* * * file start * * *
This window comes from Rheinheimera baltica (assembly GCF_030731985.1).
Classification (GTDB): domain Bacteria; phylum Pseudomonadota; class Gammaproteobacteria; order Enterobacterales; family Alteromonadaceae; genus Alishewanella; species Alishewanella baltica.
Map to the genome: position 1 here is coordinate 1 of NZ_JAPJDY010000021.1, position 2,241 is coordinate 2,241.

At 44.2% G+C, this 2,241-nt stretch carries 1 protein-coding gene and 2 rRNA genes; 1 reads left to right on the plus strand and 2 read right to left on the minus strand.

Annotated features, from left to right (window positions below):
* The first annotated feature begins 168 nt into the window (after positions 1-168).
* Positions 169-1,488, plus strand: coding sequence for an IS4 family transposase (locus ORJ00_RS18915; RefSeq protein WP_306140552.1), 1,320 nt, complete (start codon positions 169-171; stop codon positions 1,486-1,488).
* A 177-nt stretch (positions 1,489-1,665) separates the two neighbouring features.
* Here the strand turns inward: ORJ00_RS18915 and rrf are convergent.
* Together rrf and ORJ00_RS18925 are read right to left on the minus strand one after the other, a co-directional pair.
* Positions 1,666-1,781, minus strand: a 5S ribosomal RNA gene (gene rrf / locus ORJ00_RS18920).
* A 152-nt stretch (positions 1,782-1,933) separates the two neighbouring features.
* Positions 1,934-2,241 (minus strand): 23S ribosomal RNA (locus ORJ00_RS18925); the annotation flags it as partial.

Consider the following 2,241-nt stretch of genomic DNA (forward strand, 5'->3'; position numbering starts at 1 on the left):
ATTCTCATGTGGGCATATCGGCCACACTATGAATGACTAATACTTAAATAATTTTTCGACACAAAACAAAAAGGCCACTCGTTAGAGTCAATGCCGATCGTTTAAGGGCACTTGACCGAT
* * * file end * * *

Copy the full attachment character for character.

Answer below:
This window comes from Rheinheimera baltica (assembly GCF_030731985.1).
Classification (GTDB): domain Bacteria; phylum Pseudomonadota; class Gammaproteobacteria; order Enterobacterales; family Alteromonadaceae; genus Alishewanella; species Alishewanella baltica.
Map to the genome: position 1 here is coordinate 1 of NZ_JAPJDY010000021.1, position 2,241 is coordinate 2,241.

At 44.2% G+C, this 2,241-nt stretch carries 1 protein-coding gene and 2 rRNA genes; 1 reads left to right on the plus strand and 2 read right to left on the minus strand.

Annotated features, from left to right (window positions below):
* The first annotated feature begins 168 nt into the window (after positions 1-168).
* Positions 169-1,488, plus strand: coding sequence for an IS4 family transposase (locus ORJ00_RS18915; RefSeq protein WP_306140552.1), 1,320 nt, complete (start codon positions 169-171; stop codon positions 1,486-1,488).
* A 177-nt stretch (positions 1,489-1,665) separates the two neighbouring features.
* Here the strand turns inward: ORJ00_RS18915 and rrf are convergent.
* Together rrf and ORJ00_RS18925 are read right to left on the minus strand one after the other, a co-directional pair.
* Positions 1,666-1,781, minus strand: a 5S ribosomal RNA gene (gene rrf / locus ORJ00_RS18920).
* A 152-nt stretch (positions 1,782-1,933) separates the two neighbouring features.
* Positions 1,934-2,241 (minus strand): 23S ribosomal RNA (locus ORJ00_RS18925); the annotation flags it as partial.

Consider the following 2,241-nt stretch of genomic DNA (forward strand, 5'->3'; position numbering starts at 1 on the left):
ATTCTCATGTGGGCATATCGGCCACACTATGAATGACTAATACTTAAATAATTTTTCGACACAAAACAAAAAGGCCACTCGTTAGAGTCAATGCCGATCGTTTAAGGGCACTTGACCGAT